How Often You Should Clean Your Car Interior
You probably have a weekly cleaning routine for your home. Heck, you probably even make sure to hit the car wash the minute the outside of your car starts looking worse for the wear. But when was the last time you actually cleaned your car interior?
Between the commute to work, soccer practice, and PTA meetings, you probably spend hours a day in your car. Unlike at home, your dirty shoes are almost always on in the car, and there’s a good chance you’ve been caught snacking during the rush to get to your next destination. All that use makes for a pretty grimy car interior, but most people don’t bother cleaning as often as they should.
To keep the inside of your car sparkling, you should be cleaning it at least once a month, Christian Newman, owner of C & J Automotive Detailing tells TODAY. And if the dog hair and granola bar crumbs start building up even sooner, you might want to clean the inside of your vehicle every other week. In other words, there’s a good chance you need to clean yours more. Luckily, we’ve got the steps you need to get the job done:
1. Start with a vacuum—but not where you think
Don’t start by vacuuming the carpet when you decide to clean your car interior; you’ll just end up pushing dirt back on when you clean the seats and other areas, according to Family Handyman. Instead, start by attacking the dashboard, door panels, and console with your vacuum. While you’re at it, scan your vehicle for these things you should never leave in the car.
2. Open the door
Now take a look at the door jamb, the area where your car door connects to the body of the car. “Door jambs are one of the first parts of a car you see when you get in, so keep them clean,” Newman tells TODAY. By using a cotton cloth to rub mild polish into the area, you’ll not only make the area look nicer, but also add oils to keep it from getting to dry, according to Popular Mechanics. (Psst—here’s why you should always open your car door with your right hand.)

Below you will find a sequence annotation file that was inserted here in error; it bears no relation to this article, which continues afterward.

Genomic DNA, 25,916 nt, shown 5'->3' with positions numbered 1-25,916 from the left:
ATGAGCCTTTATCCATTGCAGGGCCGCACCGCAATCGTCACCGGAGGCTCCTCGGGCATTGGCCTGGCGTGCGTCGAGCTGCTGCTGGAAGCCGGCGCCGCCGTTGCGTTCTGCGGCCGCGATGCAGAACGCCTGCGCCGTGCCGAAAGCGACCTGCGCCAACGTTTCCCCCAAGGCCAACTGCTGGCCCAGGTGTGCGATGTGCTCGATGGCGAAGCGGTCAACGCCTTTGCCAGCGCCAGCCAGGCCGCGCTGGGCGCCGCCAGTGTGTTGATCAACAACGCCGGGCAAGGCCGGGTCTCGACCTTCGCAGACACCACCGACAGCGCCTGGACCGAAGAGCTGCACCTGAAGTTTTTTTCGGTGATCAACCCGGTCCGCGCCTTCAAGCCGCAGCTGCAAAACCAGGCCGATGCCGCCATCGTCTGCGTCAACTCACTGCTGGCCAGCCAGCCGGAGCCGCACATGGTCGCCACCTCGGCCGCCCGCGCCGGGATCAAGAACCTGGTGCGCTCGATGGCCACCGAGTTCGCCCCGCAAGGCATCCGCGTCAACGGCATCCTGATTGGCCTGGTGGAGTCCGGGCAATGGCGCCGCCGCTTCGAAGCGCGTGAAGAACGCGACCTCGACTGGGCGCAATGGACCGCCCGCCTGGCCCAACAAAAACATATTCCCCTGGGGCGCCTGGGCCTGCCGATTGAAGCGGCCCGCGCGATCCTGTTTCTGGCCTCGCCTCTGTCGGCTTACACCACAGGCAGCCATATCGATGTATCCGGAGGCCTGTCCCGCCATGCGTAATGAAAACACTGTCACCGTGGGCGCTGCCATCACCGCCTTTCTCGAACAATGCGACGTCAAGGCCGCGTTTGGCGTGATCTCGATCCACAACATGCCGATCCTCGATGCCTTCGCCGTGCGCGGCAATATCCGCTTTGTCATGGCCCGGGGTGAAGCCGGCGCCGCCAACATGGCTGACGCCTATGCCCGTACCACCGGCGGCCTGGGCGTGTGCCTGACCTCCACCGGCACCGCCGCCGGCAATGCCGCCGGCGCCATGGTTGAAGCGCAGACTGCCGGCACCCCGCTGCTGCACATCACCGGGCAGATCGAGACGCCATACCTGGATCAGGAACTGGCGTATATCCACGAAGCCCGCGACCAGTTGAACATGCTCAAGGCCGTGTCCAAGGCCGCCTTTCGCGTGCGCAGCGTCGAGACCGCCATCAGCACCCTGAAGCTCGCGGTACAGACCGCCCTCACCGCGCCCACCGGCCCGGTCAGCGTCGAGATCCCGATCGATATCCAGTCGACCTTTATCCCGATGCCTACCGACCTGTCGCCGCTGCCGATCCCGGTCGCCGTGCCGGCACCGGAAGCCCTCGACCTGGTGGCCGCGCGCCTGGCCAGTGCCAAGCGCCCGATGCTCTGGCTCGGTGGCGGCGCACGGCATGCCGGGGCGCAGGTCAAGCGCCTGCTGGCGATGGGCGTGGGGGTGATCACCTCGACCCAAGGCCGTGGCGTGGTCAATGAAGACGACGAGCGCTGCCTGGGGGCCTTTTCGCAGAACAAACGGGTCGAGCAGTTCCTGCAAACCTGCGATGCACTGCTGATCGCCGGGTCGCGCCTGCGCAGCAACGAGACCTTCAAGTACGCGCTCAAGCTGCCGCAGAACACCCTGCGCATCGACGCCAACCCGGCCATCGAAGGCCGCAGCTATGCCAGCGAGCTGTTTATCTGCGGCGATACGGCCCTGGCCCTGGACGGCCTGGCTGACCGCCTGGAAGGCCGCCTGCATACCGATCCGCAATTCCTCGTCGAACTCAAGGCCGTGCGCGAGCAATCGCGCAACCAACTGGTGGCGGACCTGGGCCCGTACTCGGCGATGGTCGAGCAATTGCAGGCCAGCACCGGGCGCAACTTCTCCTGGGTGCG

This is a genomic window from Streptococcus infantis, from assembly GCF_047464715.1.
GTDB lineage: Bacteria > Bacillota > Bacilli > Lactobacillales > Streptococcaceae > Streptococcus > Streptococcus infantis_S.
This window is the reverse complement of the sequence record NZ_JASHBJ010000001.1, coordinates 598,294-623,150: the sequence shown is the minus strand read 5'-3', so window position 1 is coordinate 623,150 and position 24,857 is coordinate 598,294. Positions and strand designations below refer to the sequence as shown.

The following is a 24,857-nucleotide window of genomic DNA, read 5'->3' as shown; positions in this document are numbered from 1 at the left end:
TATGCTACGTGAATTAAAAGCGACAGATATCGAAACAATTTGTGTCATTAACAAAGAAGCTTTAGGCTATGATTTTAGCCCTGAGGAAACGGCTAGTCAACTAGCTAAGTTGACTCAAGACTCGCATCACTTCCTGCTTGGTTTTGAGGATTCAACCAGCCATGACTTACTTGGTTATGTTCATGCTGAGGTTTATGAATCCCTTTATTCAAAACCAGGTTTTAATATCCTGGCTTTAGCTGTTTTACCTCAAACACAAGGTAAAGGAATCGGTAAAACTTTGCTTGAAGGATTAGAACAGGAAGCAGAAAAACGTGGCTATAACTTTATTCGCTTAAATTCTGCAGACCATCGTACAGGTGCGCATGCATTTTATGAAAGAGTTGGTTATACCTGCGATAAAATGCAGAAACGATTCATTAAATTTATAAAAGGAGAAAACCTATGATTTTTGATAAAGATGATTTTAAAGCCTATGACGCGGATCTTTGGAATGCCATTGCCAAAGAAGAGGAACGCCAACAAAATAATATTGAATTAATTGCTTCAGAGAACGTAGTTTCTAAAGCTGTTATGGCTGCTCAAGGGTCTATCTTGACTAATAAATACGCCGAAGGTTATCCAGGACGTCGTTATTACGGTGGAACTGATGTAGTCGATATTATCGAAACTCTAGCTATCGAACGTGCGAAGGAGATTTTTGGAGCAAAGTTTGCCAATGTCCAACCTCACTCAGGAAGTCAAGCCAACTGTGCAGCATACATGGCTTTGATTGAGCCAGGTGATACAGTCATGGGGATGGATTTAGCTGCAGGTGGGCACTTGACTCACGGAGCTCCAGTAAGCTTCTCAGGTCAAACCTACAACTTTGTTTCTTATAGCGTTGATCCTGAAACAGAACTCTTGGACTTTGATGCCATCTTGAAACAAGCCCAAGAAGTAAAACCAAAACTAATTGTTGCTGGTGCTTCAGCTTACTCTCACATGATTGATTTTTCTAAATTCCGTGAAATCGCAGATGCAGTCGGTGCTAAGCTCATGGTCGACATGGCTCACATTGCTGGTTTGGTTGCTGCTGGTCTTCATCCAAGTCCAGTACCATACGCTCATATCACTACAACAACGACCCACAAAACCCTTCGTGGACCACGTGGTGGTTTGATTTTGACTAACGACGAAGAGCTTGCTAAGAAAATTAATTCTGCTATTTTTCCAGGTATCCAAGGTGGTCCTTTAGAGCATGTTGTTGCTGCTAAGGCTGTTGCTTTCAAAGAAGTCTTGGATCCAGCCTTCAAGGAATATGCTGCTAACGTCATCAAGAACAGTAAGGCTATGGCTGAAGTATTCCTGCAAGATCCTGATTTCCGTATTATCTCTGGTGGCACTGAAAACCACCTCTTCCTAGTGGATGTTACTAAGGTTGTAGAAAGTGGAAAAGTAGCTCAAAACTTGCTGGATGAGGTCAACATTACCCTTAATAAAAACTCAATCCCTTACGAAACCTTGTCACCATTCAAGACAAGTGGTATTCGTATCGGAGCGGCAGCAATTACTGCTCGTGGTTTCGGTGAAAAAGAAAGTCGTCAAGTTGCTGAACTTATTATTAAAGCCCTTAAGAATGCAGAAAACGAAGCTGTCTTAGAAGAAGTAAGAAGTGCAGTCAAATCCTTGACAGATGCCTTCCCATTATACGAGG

3. Wipe down the vinyl
To get dust and dirt off your dashboard and door insides, start by wiping the vinyl with a rag, suggests auto repair company Your Mechanic. Then spritz a microfibre cloth with vinyl cleaner and wipe down the surface, getting rid of the excess with a dry cloth. Just avoid the steering wheel, because vinyl cleaner can make it slippery and hard to hold on to. Don’t forget to hit the pockets in your door by de-cluttering and vacuuming. (Here are remedies for removing stubborn bumper stickers using things you already have at home!)
4. Wash your windows
When you roll down your windows, you might notice a buildup of dirt toward the top—don’t forget to hit those edges when you wipe down your windows and mirrors, suggests Family Handyman. (Check out the fastest and safest way to remove snow from your car.)
5. Scrub those seats
Before washing seats, get the dirt off with a vacuum. Next, for cloth seats, work at a spray-on cleaner with a scrub brush, says Family Handyman. If your seats are leather or vinyl, use a lotion-based leather cleaner, which can work on either material, Newman tells TODAY. (Check out these five uses for an air compressor you never thought to try.)
6. Hit the floor
Finally, it’s time for the floors. Start by removing the mats and sliding your seats forward—junk tends to build up behind them. Go over the mats and carpet with a brush-free attachment, according to Family Handyman.
Check out more DIY car wash tips and tricks.